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The Kingdom of Enclava is unlikely to be given international recognition any time soon but its founders insist it has every right to exist because it has been established on land claimed by neither the Croats nor Slovenes.
The 93 square metres of land is near the Slovenian town of Metlika and about 50 kilometres west of Croatia’s capital, Zagreb.
It has been designated as the Kingdom of Enclava by a group of Poles who discovered that the land was “terra nullius” – no-man’s-land.
During a recent visit to Slovenia, Piotr Wawrzynkiewicz and his friends learnt from locals that there was an unclaimed strip of land near the Slovenian town of Metlika, some 50 kilometres (30 miles) west of Croatia’s capital Zagreb.
Following the breakup of former Yugoslavia in 1991, seven new states emerged in the region with many border disputes that left some territories as terrae nullius, or no-man’s land.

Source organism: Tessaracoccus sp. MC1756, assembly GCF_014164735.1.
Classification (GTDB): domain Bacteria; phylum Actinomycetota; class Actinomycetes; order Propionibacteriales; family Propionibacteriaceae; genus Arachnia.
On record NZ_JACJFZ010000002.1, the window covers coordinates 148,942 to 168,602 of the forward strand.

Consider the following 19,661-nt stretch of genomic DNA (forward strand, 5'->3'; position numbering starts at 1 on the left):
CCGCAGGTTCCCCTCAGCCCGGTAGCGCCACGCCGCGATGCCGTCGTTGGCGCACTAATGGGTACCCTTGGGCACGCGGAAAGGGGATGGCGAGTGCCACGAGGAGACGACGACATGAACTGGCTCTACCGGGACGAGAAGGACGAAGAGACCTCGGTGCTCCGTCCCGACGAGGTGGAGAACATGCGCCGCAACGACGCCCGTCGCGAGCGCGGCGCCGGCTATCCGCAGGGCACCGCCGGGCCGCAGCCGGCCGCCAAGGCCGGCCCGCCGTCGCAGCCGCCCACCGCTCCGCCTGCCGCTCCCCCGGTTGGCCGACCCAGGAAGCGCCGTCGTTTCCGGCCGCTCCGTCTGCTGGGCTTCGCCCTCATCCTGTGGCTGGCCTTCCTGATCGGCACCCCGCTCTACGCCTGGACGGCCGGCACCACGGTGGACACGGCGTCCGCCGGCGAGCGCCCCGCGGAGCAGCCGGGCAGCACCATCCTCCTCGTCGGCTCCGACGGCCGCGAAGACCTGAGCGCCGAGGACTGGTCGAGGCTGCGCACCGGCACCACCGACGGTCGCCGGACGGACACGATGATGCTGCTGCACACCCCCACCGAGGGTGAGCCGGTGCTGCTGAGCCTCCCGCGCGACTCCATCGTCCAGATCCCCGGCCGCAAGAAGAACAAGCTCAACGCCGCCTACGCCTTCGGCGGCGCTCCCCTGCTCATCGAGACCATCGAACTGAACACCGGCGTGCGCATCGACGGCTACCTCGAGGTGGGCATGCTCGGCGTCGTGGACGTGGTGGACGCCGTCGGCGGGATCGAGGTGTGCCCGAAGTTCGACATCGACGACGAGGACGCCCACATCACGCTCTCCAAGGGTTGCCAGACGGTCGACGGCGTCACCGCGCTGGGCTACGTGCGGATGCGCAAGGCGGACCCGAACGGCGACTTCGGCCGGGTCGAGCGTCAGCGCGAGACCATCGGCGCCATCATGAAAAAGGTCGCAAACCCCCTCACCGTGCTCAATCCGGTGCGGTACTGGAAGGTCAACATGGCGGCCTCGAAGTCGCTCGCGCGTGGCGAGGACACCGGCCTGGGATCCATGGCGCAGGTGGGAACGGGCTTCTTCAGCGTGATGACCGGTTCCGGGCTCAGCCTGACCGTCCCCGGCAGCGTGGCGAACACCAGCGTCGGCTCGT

This geographical discrepancy enabled the creation in late April of Enclava on a tiny 100 sqm (1,070 square feet) stretch of infertile land.
Run under the motto “Citizens of the World”, the idea behind Enclava is “to create a place, where everyone, regardless of skin colour, religion or nationality, will be able to express their opinions, study for free, and earn money without worrying about taxes”, co-founder Piotr told AFP.
News of the aspiring micronation spread online and more than 5,000 people have so far applied for citizenship, he said.